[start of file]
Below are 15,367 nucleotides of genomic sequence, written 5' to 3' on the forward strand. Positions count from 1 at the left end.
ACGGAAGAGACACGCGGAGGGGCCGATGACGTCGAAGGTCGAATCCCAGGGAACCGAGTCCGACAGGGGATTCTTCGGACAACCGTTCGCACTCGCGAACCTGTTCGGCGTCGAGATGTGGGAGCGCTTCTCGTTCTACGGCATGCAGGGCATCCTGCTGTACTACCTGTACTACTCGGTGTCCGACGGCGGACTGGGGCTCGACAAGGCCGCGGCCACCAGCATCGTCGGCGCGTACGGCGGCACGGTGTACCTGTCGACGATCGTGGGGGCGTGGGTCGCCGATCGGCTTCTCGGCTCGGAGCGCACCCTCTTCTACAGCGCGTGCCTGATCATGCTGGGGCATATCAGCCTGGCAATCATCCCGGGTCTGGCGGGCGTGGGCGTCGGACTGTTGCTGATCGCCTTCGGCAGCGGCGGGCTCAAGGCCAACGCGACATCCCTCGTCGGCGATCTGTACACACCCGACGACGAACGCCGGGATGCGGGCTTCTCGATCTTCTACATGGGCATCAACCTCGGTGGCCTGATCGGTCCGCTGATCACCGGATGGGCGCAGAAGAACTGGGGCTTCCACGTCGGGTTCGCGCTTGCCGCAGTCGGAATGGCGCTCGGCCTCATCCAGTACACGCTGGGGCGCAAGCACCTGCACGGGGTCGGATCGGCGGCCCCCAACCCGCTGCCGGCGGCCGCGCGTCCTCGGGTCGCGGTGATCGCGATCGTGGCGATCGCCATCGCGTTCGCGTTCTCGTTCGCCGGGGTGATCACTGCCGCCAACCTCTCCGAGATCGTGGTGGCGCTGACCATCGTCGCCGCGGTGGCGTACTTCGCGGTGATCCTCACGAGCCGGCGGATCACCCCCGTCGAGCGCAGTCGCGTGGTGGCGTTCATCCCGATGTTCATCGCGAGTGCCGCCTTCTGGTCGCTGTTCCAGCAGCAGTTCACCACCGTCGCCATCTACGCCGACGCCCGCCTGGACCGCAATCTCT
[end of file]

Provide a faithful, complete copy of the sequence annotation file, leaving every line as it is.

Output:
Below are 15,367 nucleotides of genomic sequence, written 5' to 3' on the forward strand. Positions count from 1 at the left end.
ACGGAAGAGACACGCGGAGGGGCCGATGACGTCGAAGGTCGAATCCCAGGGAACCGAGTCCGACAGGGGATTCTTCGGACAACCGTTCGCACTCGCGAACCTGTTCGGCGTCGAGATGTGGGAGCGCTTCTCGTTCTACGGCATGCAGGGCATCCTGCTGTACTACCTGTACTACTCGGTGTCCGACGGCGGACTGGGGCTCGACAAGGCCGCGGCCACCAGCATCGTCGGCGCGTACGGCGGCACGGTGTACCTGTCGACGATCGTGGGGGCGTGGGTCGCCGATCGGCTTCTCGGCTCGGAGCGCACCCTCTTCTACAGCGCGTGCCTGATCATGCTGGGGCATATCAGCCTGGCAATCATCCCGGGTCTGGCGGGCGTGGGCGTCGGACTGTTGCTGATCGCCTTCGGCAGCGGCGGGCTCAAGGCCAACGCGACATCCCTCGTCGGCGATCTGTACACACCCGACGACGAACGCCGGGATGCGGGCTTCTCGATCTTCTACATGGGCATCAACCTCGGTGGCCTGATCGGTCCGCTGATCACCGGATGGGCGCAGAAGAACTGGGGCTTCCACGTCGGGTTCGCGCTTGCCGCAGTCGGAATGGCGCTCGGCCTCATCCAGTACACGCTGGGGCGCAAGCACCTGCACGGGGTCGGATCGGCGGCCCCCAACCCGCTGCCGGCGGCCGCGCGTCCTCGGGTCGCGGTGATCGCGATCGTGGCGATCGCCATCGCGTTCGCGTTCTCGTTCGCCGGGGTGATCACTGCCGCCAACCTCTCCGAGATCGTGGTGGCGCTGACCATCGTCGCCGCGGTGGCGTACTTCGCGGTGATCCTCACGAGCCGGCGGATCACCCCCGTCGAGCGCAGTCGCGTGGTGGCGTTCATCCCGATGTTCATCGCGAGTGCCGCCTTCTGGTCGCTGTTCCAGCAGCAGTTCACCACCGTCGCCATCTACGCCGACGCCCGCCTGGACCGCAATCTCT